We are in the process of changing our floodplain regulations in light of a National Weather Service study of historical rainfall.
Austin regulates new development, redevelopment and remodeling in the floodplain. These regulations are meant to protect Austinites from flooding and reduce public expense in the aftermath of a flood. We have started the process to change these regulations.
Austin also requires developers to include drainage pipes, detention ponds and/or other drainage infrastructure in their projects. The drainage criteria tell developers what options they have and how big their drainage infrastructure needs to be. We plan to change the drainage criteria in a separate process once the National Weather Service study is complete.
Currently many of our floodplain regulations and drainage criteria are based on the 100-year flood, which has a 1% chance of occurring in any given year. It is currently defined as 10.2 inches of rain in 24 hours. The National Weather Service study indicates that this definition is too small. The current 500-year rainfall, which is 13.5 inches of rain in 24 hours, more closely represents the rainfall that has a 1% chance of occurring every year.
For this reason, we are proposing to use the current 500-year flood for our regulations until floodplain maps can be redrawn. This change means that the current floodplain regulations will apply to more properties.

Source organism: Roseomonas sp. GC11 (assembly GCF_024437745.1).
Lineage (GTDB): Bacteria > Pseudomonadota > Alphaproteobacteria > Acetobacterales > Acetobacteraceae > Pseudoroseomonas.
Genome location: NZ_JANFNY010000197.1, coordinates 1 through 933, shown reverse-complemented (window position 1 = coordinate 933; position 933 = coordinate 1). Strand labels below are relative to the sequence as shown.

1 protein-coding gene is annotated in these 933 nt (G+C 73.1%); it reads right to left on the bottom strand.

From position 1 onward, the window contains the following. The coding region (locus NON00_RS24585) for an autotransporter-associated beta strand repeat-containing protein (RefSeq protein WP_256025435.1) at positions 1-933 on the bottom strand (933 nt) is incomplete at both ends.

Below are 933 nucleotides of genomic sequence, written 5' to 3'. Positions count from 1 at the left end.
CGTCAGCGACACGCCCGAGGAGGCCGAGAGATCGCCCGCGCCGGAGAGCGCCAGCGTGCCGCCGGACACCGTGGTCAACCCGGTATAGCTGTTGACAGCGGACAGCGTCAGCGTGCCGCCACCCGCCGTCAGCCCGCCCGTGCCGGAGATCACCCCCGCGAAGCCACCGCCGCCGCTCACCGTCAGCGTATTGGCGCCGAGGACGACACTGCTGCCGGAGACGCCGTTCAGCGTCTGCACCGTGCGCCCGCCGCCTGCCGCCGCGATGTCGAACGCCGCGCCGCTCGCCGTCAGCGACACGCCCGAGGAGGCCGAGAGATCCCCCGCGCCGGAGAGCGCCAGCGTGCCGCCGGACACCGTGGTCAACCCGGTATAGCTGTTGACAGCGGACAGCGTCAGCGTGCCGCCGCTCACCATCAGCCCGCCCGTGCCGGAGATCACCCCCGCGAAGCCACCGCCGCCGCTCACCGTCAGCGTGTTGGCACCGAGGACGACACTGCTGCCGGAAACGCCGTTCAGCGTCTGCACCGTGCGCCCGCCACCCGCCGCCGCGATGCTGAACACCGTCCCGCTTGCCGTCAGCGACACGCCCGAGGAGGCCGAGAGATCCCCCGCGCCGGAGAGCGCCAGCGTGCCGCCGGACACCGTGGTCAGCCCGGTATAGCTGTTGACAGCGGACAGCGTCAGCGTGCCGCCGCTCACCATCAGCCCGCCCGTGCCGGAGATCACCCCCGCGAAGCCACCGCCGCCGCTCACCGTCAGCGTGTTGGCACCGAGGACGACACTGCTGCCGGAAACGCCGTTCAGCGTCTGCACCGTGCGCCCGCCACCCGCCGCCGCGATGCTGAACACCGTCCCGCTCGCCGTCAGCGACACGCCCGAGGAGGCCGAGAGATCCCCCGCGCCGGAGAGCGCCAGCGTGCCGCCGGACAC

Property owners and businesses in the 500-year floodplain would have new restrictions if they want to develop, expand, remodel or improve their properties. We estimate that there are approximately 2,800 buildings and 3,400 acres in the 500-year floodplain that would be affected.
There will be public hearings about these changes with the Environmental Commission in July, the Planning Commission in August and the Austin City Council in the fall. Please leave us a message or send us an email with your comments or questions. Contact information can be found on the right-hand side of this page.
These changes are being proposed in light of a National Weather Service study of historical rainfall. This study is called Atlas 14. It shows that large storms are more likely than previously realized. In the next few years, we plan to submit revised floodplain maps to FEMA based on this study. The new 100-year floodplain should be similar to the current 500-year floodplain. The proposed changes discussed on this page will update our regulations and criteria faster than the floodplains can be revised.
We are holding stakeholder meetings on July 17 and August 2.
There will be public hearings about the proposed regulations in July and August 2018 at the Environmental and Planning Commission meetings.
The Austin City Council will hold a public hearing and consider adopting the proposed regulations in the fall.